Consider a passage from The City of God often taken as a primary expression of Augustine’s ‘pessimism’. In Book 22.22-23, Augustine offers a scathing analysis of the ‘many and grave evils’ that affect earthly life, from ‘diseases’ and ‘disturbances’ to ‘deceptions’ and ‘wars’. Ultimately, he concludes: ‘This is a state of life so miserable that it is like a hell on earth.’ Many interpreters take this verdict as confirmation of Augustine’s pessimism, but they ignore the next chapter of The City of God, where he offers a lengthy list of earthly goods. ‘Who could give a complete account of all these [good] things?’ Augustine asks. ‘If I had chosen to deal with each one of them in turn … what a time it would take!’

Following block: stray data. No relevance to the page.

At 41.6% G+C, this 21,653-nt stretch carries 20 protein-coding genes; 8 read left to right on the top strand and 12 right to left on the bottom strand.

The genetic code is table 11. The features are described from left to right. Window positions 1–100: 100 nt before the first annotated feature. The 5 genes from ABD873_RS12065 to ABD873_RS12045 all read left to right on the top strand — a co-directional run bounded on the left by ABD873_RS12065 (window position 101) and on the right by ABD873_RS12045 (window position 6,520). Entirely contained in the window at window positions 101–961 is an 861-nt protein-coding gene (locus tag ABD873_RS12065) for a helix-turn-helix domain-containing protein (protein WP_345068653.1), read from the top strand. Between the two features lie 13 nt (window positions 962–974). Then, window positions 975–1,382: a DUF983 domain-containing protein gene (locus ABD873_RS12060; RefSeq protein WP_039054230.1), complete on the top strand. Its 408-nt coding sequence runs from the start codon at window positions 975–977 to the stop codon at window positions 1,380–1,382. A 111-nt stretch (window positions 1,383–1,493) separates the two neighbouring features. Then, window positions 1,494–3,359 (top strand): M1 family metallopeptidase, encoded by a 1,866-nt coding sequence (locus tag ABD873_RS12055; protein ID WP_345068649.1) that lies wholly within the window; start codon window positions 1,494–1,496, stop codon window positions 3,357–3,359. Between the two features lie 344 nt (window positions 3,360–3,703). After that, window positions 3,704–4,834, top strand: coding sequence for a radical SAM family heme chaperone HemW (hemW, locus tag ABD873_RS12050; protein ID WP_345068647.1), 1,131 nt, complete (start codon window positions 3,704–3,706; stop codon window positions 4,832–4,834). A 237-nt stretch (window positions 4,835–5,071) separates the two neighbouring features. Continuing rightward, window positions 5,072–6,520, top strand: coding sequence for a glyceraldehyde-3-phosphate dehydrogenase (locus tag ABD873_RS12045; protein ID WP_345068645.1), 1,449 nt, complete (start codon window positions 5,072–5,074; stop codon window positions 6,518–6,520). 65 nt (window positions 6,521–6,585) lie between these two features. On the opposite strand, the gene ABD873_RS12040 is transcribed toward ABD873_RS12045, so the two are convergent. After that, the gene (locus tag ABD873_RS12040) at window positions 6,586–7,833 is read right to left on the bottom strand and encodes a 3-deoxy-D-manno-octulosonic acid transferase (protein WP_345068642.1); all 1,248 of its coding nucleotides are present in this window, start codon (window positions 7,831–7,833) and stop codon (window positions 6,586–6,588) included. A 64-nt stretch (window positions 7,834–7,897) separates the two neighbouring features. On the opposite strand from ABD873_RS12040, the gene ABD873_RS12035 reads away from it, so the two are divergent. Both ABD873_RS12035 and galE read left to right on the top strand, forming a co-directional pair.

In this passage, Augustine employs the ancient rhetorical devices of ‘vivid description’ and ‘antitheses’, oppositions that set good and evil ‘side by side’ to make a contrast more vivid and enhance audiences’ awareness. Here, Augustine performs what the rhetoric scholar Kenneth Burke characterises in The Philosophy of Literary Form (1974) as a ‘structure of encouragement’, a form of social critique that takes readers ‘into hell, but also out again’. Augustine takes his readers into a ‘hell on earth’ to highlight the realities of evil and thereby challenge their presumptions about the world. But he also recognises that describing evils so vividly might leave readers in despair. So he highlights the world’s goodness in the next chapter to take readers out of hell and supply grounds for hope. In this way, Augustine enacts what Jeffrey Stout in Blessed Are the Organized (2010) describes as the ‘delicate task of the social critic’: ‘to adopt a perspective that makes the dangers of our situation visible without simultaneously disabling the hope of reforming it.’